Finally, I just want to make a reminded to those of you that are living in the Greater Sydney area including Wollongong and the Central Coast, masks are now mandated in indoor settings. So please take on that approach, as has happened in Victoria over many months, as part of, but not the only, but part of our protection against this virus spreading to protect yourself, to protect your family, and to protect the wider community. So masks is part of that message in those areas where there is community transmission. But all those other messages we've been using since the beginning, about washing your hands, coughing or sneezing safely, keeping your distance of 1.5 metres, minimising all of those things will help right now, particularly in those areas where there may be circulating virus. And of course, if you are sick, please do not go to work. Please do not go outside your house. Get tested. And that is the way we will firstly find where there is spread, if there is further spread in those areas, and again, protect you and your family and the wider community. Those testing rates do need to come up in Sydney and in Melbourne, and I know that both the New South Wales Health and Victorian DHHS are working to increase and improve those testing sites and availability.
From the Commonwealth perspective, we've also increased our hours of support through our GP respiratory clinics, there's 149 of those all around the country. For those states that require it, we have increased the ability for asymptomatic testing in those sites and so the Commonwealth is assisting. We had another AHPPC meeting today. We're meeting daily and all of the chief health officers and other experts on that committee are providing their insights and assistance to- particularly to New South Wales and to Victoria at this time.
Happy to take questions.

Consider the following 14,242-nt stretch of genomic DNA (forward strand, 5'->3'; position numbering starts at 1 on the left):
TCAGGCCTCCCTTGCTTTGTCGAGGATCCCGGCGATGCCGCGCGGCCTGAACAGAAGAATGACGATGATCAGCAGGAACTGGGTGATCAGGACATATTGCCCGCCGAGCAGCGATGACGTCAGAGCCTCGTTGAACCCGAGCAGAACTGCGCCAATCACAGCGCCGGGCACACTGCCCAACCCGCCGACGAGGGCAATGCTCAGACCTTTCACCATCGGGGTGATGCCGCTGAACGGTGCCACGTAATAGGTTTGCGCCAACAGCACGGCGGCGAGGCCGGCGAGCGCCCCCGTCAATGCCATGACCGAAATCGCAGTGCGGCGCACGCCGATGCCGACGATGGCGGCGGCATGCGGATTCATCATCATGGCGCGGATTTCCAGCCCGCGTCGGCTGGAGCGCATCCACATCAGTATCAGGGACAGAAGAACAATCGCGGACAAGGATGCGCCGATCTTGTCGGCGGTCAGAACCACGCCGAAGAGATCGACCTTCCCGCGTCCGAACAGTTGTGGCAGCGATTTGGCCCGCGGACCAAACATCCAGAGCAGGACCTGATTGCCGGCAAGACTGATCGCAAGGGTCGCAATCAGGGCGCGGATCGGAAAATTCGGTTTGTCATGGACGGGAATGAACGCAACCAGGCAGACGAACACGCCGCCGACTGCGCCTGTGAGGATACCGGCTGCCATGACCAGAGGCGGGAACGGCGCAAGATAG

QUESTION: Professor Kelly, it's been a confusing weekend on borders. Is it concerning to you that the Commonwealth definition of a hotspot seems to be chucked out the window and were the borders discussed at AHPPC meeting today?
PAUL KELLY: So the borders were discussed. I did want to find out if there are going to be any changes there so that we can discuss those. But look, ultimately, the domestic border closures are a matter for the states and they've- they're doing what they feel is necessary to protect their own populations within their own states. And so that's that.
We do have a hotspot definition from the Commonwealth that was mostly designed and was agreed actually at AHPPC and at National Cabinet to guide Commonwealth support to state public health responses, for example, in relation to aged care and so forth. So that's there for that reason. I am very happy just to see how the NT, Tasmania and some of the other states are using their own sort of version of a hotspot definition in relation to their border decisions. But the other states, as I say, they have to make the decisions as they see fit to protect their own population.
QUESTION: Given how quickly situations can change, do you believe that we should be, you know, going on these summer holidays before the vaccine comes into wide circulation, given how quickly it can be all taken away us?
PAUL KELLY: So, yeah, so we always knew that from the beginning of this, that a respiratory virus does generally spread with people. And so where people are more mobile and gathering together, then that is the way that viruses spread. So we know that's the typical way that things happen during summer in Australia, Christmas gatherings and so forth, as is playing out in the Victorian outbreak related to that Blackrock restaurant. Most of the second secondary cases have been in Christmas gatherings, people coming together in their own homes. And so that's why we and also the Victorian and the New South Wales health authorities in particular have been making that- those pleas about gatherings in private homes as well as other venues, and indeed making adjustments to the public health orders in relation to that. So it's a risk, we do need to start learning at some point to live with this virus. But the vaccine's coming. And I think people are being very cautionary and precautionary today and into the coming months whilst we're waiting for that vaccine is definitely the way to go.
QUESTION: Are we likely to get a fresh wave of cases once people start returning to their homes after this holiday period?